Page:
Daphne didn't tell him the book had been a gift. She suddenly couldn't bear the idea of his knowing. Of appearing foolishly sentimental in his eyes. Even desperate. If she gave up any more ground than she already had, she'd be treading air.

    She stared out the window. The rain was still coming down hard. Watching it crawl in dark creeks across the windshield, she found herself thinking, perversely, not of tonight's betrayal, or the affair Roger might or might not be entering into, but of her satin dress and Roger's tux at the dry cleaner's waiting to be picked up. Before packing for their trip to California on Friday, she'd have Kyle, seven years old and growing like a weed, try on his trousers to see if they needed to be let down another inch. Oh yes, and check with her travel agent to make sure the rental car reserved for them in San Francisco was the four-door sedan she'd requested. She'd call Kitty, too, and ask if her sister would baby-sit the kids the afternoon of their parents' party, so she'd be free to help with any last-minute arrangements.

    This is your life, she thought. All the little routines and mundane plans piled like bricks, one atop the other, mortared together with caution to form a house even the big bad wolf couldn't blow down. A house strong enough to keep her from thinking about the life she could have had. With Johnny ...

    Was that the reason she mistrusted Roger? Because she herself had so often felt guilty of being unfaithful, in mind if not in body? Did the real reason she was so angry at him for deserting her tonight boil down to the simple fact that all those years ago he wasn't the one she'd chosen? Rather, fate had chosen him for her.

    Let it go, Daphne. Her mother's voice, soothing as a cool hand against a hot forehead. Had Mother ever felt this way? God knew she'd put up with plenty. Daddy wasn't the easiest, not by a long shot. But they loved one another, truly and passionately; she was convinced of it. Forty years ...

    Whatever Daphne might have witnessed that long-ago night, crouched in the closet of her parents' bedroom, had to have been her imagination ... or an innocent embrace she'd somehow misinterpreted. And if not, Mother and Daddy had long since resolved any differences they might have had. While visiting last summer, Daphne had been amused, and yes, a little embarrassed even, by the way her parents carried on after all these years. Her mother lighting up like a teenager when Daddy, who at sixty-seven continued to reign as chief pathologist of Miramonte General, arrived home at the end of each day.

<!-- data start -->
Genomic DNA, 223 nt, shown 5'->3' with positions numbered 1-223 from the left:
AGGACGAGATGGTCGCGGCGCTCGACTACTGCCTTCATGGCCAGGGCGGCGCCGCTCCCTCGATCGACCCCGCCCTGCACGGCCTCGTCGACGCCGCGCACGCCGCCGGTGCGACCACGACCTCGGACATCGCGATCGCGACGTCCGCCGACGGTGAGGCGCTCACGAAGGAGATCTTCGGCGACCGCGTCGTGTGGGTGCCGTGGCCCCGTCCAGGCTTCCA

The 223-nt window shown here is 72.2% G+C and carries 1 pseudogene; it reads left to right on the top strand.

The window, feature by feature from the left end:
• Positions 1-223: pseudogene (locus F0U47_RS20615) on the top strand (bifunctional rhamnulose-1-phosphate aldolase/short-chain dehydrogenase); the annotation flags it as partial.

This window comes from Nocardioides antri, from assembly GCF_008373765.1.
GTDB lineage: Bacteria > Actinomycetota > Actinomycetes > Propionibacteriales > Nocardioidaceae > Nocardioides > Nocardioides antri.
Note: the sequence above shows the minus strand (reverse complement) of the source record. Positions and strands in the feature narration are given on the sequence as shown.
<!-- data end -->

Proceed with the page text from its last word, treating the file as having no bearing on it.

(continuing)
"Traffic is really easing up," Roger remarked. "We should be hitting the tunnel in a few minutes. I'll have us home in no time at all."

    Home. That was exactly where she wanted to be right now. But not their Park Avenue apartment. She yearned for her room upstairs in the house on Cypress Lane, lying on her bed gazing out the tall, salt-silvered window at the sun setting fire to the high grass along Agua Fria Point.

    Daphne saw herself walking up the front path trailed by her husband and children. Mother emerging from the shadows onto the porch steps with one hand cupped over her eyes to shade them from the bright sun, the other pressed to her heart as if half expecting bad news of some kind. And Daddy, accustomed to the kind that usually ended with a body on a stainless-steel table in the hospital morgue, would be there to give her a quick, hard embrace before holding her at arm's length to exclaim gruffly, "You made it. Good."

    Tonight, riding up in the elevator alongside Roger to their penthouse on the twenty-fourth floor, Daphne was flooded with relief, an irrational sense of having narrowly averted some unseen disaster. She felt foolish all of a sudden, imagining that a few minutes of embarrassment in a bookstore was the end of the world. That Roger slipping some woman his card spelled an affair. She ought to be grateful, grateful, for the life she had. Her husband, and two beautiful children. Her parents, neither of whom showed any sign of succumbing to old age. Her sister, Kitty. And yes, even Alex.

    Yet the moment she walked in to find their baby-sitter on the phone wearing a troubled look, some deep instinct told Daphne that she hadn't averted a disaster after all, that whatever it was, she was about to receive some very bad news. She felt it in her gut ... even before Susie held out the receiver to her as if it were a small, vicious animal that might bite, offering in a queer, hollow voice, "It's your sister. She sounds really upset."

    Kitty. And she wasn't merely upset. She was hysterical, gasping for breath between sobs, barely able to speak. And even when Daphne began to grasp what Kitty was saying, it made no sense. No sense at all. Her sister's words were like the rain dribbling down the darkened window she faced with the receiver pressed hotly to her ear.

    "Daddy. It's Daddy." Kitty cried from three thousand miles away. "Mother sh-sh-shot him. The police. Took her away. Come now, Daphne. We need you."